University of Michigan

Reconnecting: Knowledge Repatriation in the Philippines

In the summer of 2021, Jim Moss, collections manager at
UMMAA, joined a group called ReConnect/ReCollect:
Reparative Connections to Philippine Collections at the
University of Michigan.

A collage featuring a person looking at archival materials and an old photograph.
LSA Magazine

Mending a History of Harm

Scattered across the University of Michigan’s campus in libraries and museums are roughly 20,000 objects from the Philippines.

A painting by the Filipino artist Fernando Amorsolo.
Bentley Collections Magazine

The Mystery of the Unidentified Painting

The questions surrounding a Bentley painting from the Philippines reveal the truth about problematic and harmful content in the archive.

A Filipino flag flapping in the wind.
WKAR News

New project at University of Michigan works to decolonize Philippine archives

It’s been 76 years since the Philippines gained independence from the United States.

A woman with headphones in an office full of books.
CBS Detroit

Community Connect: Filipino Heritage

On this week’s Community Connect – Michigan’s Filipino community, experiencing food as healing, and decolonizing their history.

The inside of a gallery with two large art pieces on the walls.
Hyperallergic

The Woven History of Filipino American Artists

A look at the myriad ways Filipino American artists are connecting, creating artistic platforms, and engaging with their history and identity.

Philippine Daily Inquirer Logo
Inquirer

Monuments and Conflicted Memories

Some visitors to the main hall of the National Museum of Fine Arts are surprised to find an impressive monument of marble and bronze standing between Juan Luna’s “Spoliarium” and Felix Resurreccion Hidalgo’s “Assassination of Governor Bustamante.”

Philippine Daily Inquirer Logo
Inquirer

Issues on human remains

In the mid-1980s, one of many Kabayan mummies in the bodega of the National Museum was displayed to the public in a glass case. I brought my students there, pointing out the tattoos clearly visible on the smoked skin of this anonymous woman’s arms and back. History and anthropology are allied disciplines that reconstruct life from traces, and in this case, human remains.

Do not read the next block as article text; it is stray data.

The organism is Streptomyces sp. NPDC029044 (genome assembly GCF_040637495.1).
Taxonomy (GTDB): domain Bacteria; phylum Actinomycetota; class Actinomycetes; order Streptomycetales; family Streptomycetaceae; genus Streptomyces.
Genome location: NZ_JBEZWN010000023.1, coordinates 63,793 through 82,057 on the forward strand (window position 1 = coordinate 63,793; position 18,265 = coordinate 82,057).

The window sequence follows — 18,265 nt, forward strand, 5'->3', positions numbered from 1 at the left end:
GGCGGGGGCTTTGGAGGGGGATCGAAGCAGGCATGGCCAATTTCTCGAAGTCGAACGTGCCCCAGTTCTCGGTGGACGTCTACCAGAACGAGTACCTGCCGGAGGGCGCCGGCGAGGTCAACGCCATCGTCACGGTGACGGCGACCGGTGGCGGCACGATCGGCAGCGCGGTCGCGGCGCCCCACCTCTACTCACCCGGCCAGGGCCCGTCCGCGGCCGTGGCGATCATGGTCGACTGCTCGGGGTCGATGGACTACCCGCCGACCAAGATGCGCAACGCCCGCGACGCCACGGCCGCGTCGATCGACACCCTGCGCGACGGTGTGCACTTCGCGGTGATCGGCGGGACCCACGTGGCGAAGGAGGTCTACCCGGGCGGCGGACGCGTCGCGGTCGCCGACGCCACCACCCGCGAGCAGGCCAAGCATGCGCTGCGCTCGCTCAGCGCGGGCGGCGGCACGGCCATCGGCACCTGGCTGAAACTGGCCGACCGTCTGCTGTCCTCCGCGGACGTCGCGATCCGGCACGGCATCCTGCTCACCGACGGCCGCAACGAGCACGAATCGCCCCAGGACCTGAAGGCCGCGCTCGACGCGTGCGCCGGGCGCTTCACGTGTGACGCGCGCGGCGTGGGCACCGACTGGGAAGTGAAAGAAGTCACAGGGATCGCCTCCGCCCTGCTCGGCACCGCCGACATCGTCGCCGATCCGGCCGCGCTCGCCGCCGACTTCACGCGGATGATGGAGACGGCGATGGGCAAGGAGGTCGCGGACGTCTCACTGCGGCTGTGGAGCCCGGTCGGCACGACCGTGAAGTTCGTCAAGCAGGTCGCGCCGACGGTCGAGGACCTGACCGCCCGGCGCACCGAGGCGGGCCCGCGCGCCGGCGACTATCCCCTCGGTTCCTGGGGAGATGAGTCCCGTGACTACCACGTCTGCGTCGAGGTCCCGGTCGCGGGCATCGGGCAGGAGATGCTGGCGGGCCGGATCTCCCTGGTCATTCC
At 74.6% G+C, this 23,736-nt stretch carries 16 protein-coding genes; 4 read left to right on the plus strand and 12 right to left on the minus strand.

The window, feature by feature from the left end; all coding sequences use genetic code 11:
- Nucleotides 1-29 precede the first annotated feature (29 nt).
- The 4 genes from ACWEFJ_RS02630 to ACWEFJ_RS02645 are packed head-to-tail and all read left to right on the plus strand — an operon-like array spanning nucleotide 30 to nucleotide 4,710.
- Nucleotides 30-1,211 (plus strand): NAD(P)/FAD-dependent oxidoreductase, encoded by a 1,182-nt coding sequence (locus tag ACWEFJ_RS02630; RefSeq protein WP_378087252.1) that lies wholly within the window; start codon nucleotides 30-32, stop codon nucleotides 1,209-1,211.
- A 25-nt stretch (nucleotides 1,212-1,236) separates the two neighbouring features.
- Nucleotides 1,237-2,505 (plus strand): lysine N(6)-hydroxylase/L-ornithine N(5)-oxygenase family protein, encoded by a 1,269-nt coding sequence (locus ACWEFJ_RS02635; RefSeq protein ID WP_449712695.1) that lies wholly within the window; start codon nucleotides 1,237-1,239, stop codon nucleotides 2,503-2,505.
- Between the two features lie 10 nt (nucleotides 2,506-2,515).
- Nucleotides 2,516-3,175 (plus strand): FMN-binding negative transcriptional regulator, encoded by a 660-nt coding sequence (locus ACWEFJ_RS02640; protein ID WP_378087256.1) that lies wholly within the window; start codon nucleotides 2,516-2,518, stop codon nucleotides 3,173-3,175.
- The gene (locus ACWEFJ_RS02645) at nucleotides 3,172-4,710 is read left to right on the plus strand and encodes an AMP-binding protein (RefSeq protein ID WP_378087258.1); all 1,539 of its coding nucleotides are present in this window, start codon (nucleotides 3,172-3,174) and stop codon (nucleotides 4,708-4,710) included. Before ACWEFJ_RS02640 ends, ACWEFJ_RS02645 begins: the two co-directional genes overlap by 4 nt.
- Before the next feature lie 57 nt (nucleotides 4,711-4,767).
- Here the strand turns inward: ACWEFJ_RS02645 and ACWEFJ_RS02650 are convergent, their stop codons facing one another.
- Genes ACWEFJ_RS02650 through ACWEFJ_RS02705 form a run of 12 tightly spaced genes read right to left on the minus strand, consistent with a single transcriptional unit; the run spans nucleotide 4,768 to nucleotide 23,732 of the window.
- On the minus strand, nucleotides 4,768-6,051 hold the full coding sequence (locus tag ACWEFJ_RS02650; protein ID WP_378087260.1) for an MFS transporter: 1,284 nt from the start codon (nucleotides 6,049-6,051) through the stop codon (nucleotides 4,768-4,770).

A collage of old photographs from the Philippines.
Inquirer

Ibaloys reconnect with past through photographs

The moment they laid eyes on a photograph taken more than a hundred years ago, descendants of the original Laoyan clan settlers in this city realized that they bore a striking resemblance to the young girl in the portrait.

Four indigenous persons seated against a wooden wall.
Baguio Midland Courier

Images of Kafagway pioneers unveiled

Some of the old photographs of the Ibaloys, who were mostly original settlers of Kafagway (old name of Baguio) not seen before were turned over to their descendants by a group from the University of Michigan at the Ibaloy Heritage Garden on Aug. 7.

A person looking at archival materials.
History Matters - University of Michigan

Decolonizing Collections

In May, three artists—two from Brooklyn, one from St. Louis— converged upon Ann Arbor to do what historians usually do. They spent time in the archives. Maia Cruz Palileo, Francis Estrada, and Janna Añonuevo Langholz were here for a two-week residency. But they weren’t here to do research in the traditional sense.

A group of people standing in a picnic shelter laughing.
School of Information - University of Michigan

UMSI faculty leads a project to decolonize U-M Philippine collections

The University of Michigan’s Ann Arbor campus is 8,199 miles from Manila, the capital city of the Philippines. Spread throughout multiple campus locations is one of the largest collections of historical Filipino artifacts outside of the archipelago nation.